Free is too expensive (Economist)
Posted Mar 31, 2012 9:28 UTC (Sat) by khim
In reply to: Free is too expensive (Economist)
Parent article: Free is too expensive (Economist)
After all, the Google app store knows what sort of phone you have and can tell you beforehand whether an app will run on it
It's the other way around. Application includes minimum version of API in it's manifest file. Store only blacklists applications by the third-party requests (for example carriers like to blacklist tethering apps), it does not proactively track the compatibility story.
there's no reason why a similar approach could not work for Linux
There is: Linux desktop has no stable ABI thus if application works in distro M version N it does not mean it'll work in distro M version N+1. And forget about distro MM! Google's app store works because hardware vendors certify their variants of OS, not because Google magically makes apps compatible with some random crap.
It would be up to the app developer to provide the appropriate packages.
Does not work this way. Sure, some packages will provide updated versions to support different form-factors (for example some games needed to redo the controls when Android phones lost trackball), but it's mostly up to the OS vendors. Typical app developer releases app bundle exactly once.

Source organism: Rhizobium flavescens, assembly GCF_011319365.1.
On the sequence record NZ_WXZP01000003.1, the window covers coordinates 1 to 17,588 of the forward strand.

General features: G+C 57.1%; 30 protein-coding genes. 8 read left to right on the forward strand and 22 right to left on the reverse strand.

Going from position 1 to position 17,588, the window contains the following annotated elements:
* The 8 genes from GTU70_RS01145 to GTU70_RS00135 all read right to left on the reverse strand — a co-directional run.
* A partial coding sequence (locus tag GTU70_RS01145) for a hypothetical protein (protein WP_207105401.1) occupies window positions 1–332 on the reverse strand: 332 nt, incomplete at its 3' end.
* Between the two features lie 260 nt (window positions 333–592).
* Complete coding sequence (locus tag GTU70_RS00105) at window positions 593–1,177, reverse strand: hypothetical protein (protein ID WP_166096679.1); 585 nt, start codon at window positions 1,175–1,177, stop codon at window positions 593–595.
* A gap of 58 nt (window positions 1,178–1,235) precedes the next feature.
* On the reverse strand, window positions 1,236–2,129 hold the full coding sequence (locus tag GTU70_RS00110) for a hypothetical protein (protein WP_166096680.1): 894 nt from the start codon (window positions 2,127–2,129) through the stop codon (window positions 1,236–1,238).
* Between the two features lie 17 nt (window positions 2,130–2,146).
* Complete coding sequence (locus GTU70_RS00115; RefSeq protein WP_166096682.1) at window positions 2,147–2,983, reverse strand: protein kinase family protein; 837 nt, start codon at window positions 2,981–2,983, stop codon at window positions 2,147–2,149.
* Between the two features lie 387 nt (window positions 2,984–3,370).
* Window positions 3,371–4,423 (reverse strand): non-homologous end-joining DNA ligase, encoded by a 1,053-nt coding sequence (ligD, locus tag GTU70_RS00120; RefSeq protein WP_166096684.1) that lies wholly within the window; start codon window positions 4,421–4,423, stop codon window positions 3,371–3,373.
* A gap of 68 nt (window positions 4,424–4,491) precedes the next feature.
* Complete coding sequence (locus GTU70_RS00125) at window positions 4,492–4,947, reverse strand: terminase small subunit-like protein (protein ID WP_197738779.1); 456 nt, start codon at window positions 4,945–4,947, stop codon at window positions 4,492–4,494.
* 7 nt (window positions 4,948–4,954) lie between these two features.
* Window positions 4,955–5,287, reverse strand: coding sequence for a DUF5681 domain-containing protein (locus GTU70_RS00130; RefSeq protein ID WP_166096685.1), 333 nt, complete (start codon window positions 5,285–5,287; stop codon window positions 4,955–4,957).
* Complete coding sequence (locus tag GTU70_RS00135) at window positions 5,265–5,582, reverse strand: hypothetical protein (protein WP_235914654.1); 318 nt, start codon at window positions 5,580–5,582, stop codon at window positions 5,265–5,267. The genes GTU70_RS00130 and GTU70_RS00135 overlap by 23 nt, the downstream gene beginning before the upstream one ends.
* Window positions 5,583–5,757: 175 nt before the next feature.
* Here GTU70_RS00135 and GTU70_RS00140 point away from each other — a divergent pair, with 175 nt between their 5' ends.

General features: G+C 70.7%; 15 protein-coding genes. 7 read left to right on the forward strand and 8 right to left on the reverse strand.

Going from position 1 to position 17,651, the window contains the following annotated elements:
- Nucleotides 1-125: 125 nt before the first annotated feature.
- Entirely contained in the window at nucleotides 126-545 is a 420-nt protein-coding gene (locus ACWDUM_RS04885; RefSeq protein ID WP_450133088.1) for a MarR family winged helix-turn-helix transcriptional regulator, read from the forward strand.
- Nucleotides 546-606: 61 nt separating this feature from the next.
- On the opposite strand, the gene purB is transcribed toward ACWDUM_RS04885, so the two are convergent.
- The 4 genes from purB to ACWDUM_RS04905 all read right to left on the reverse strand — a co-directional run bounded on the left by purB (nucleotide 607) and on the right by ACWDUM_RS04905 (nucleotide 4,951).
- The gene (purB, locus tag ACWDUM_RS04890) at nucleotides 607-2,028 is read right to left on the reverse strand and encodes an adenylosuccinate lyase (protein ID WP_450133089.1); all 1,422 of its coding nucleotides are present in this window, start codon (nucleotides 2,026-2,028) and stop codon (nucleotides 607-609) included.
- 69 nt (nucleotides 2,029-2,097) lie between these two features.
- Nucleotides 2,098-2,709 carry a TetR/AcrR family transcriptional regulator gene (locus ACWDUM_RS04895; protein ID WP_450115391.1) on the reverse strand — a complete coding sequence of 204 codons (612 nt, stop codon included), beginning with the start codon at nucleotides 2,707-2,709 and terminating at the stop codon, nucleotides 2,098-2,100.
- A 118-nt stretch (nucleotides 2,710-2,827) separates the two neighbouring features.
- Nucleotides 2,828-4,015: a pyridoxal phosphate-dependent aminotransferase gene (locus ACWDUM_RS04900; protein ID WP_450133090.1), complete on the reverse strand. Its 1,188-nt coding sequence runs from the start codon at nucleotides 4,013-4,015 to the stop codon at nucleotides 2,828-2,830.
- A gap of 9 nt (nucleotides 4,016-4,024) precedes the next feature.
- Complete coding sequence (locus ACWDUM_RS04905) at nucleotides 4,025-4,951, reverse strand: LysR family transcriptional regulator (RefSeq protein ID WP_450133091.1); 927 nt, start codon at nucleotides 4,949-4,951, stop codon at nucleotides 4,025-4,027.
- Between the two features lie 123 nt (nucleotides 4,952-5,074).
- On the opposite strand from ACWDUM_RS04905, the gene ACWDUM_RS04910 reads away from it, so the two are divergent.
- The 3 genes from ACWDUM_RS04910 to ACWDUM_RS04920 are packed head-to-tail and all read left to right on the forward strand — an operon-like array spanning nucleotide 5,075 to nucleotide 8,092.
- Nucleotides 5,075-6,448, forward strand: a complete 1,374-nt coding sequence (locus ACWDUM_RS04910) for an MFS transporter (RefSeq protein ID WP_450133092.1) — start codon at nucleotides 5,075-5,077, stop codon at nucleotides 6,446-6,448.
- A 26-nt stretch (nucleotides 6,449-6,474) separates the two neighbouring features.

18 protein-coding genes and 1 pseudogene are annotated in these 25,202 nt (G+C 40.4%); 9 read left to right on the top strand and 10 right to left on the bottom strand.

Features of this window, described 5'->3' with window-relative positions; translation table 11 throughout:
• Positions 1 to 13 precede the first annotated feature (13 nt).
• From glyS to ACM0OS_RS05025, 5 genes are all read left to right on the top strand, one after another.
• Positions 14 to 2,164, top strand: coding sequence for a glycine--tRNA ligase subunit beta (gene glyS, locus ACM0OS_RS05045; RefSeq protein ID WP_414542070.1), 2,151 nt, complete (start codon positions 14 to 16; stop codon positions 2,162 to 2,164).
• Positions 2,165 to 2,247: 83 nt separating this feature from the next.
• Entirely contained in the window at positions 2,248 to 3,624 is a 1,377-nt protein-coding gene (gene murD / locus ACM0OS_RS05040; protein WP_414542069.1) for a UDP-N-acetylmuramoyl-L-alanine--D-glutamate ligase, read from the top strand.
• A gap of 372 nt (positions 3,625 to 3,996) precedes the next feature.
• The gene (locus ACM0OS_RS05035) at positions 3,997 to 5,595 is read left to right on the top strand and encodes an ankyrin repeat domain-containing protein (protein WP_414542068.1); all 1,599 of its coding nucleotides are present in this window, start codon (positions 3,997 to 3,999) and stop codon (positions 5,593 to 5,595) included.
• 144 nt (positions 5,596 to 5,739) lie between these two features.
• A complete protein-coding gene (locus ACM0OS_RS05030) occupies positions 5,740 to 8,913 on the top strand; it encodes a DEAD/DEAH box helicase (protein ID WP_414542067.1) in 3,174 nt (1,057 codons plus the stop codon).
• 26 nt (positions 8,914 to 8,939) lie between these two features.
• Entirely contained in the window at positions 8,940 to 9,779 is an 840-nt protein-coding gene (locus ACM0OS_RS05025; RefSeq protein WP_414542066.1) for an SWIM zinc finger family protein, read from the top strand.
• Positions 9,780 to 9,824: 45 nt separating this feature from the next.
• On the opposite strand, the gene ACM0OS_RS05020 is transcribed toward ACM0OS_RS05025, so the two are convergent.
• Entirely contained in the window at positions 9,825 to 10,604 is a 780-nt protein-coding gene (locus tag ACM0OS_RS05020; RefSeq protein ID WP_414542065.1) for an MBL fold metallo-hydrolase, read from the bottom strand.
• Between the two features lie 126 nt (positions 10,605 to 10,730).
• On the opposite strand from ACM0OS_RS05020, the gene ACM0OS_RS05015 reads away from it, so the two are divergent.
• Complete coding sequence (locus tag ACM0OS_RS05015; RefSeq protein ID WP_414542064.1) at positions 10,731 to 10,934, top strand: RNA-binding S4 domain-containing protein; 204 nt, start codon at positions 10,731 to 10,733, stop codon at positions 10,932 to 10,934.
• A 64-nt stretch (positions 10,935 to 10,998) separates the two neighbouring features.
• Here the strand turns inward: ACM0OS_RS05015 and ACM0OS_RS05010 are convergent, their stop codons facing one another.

There would in any case be no guarantee that any app was available for any distribution/architecture combination, much like Android apps today don't run on every single device out there.
It guarantees that it'll run. It does not guarantee that it'll work. There are a difference. If some required hardware is just not available then you don't have much choice: it's up to the app to decide how to handle the degraded mode. In some cases you can use some new hardware (not available when app was released) to emulate old APIs (witness ICS phones without hardware buttons and sensors: they emulate them), but usually user just looks on the program and decides if he wants reduced functionality or not. App developer is not forced to do anything in any case.
If we ever manage to agree on a reasonable standardised platform for third-party apps then so much the better, but it's not essential for the concept to work.
Yes, it is. Without stable ABI the whole concept crumbles. Developers don't want to track OS releases. They may decide to redo some flagman applications to make them better integrated with new OS - and even then it's not guaranteed. Most applications will never be updated.
That's why Intel is fixing this problem WRT Google Play Store, for example. Not Google and not app developers.
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